Many workers will be bringing home fatter paychecks this month, suggests new research from global staffing firm Robert Half. More than three-quarters of senior managers polled (76%) said their company offers year-end bonuses. Of those respondents, almost all noted that their organizations plan to either increase these incentives (48%) or keep them the same (48%) this year. Only 4% of executives anticipate reducing the amount given to employees.
In a separate survey of workers, 52% said they expect a bonus this year. Professionals have a variety of plans for the extra money, including putting it toward long-term savings (52%), a vacation in the new year (47%), holiday shopping and paying off debt (46% each).
View an infographic about year-end bonuses.
- Among the 28 U.S. cities in the survey, Dallas, Miami and Houston have the largest number of organizations that offer year-end bonuses.
- Nashville, Austin, Denver and Minneapolis have the most managers who said their company plans to increase bonuses this year.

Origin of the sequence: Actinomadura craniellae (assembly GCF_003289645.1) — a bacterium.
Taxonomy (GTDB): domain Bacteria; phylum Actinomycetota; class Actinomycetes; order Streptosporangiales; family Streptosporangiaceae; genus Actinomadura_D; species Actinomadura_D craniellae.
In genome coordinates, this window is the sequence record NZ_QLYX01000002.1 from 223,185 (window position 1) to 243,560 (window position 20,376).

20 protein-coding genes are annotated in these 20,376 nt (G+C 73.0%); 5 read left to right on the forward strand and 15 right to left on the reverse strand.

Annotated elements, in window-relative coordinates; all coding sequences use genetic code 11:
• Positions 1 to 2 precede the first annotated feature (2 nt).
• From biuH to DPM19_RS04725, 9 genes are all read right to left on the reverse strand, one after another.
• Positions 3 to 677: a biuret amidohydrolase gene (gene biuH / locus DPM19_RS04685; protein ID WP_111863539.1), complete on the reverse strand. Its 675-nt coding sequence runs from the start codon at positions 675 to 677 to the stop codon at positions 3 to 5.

- Miami, San Diego and Los Angeles have the most workers who expect year-end bonuses.
"While many organizations are upping the ante on benefits and perks to recruit and retain top talent, money still talks, especially if employers haven't been able to offer salary raises," said Paul McDonald, senior executive director of Robert Half. "Giving cash rewards is one way that companies can recognize staff for their hard work over the past year and keep them motivated and loyal for months to come."
McDonald added, "Bonuses can be easy to implement and have universal appeal because employees appreciate the flexibility of being able to use them however they see fit."
For more tips on awarding year-end bonuses, visit the Robert Half blog.
About the Research: The online surveys were developed by Robert Half and conducted by independent research firms. They include responses from more than 2,800 senior managers at U.S. companies with 20 or more employees and 2,800 workers 18 years of age or older and employed in office environments in 28 major U.S. cities.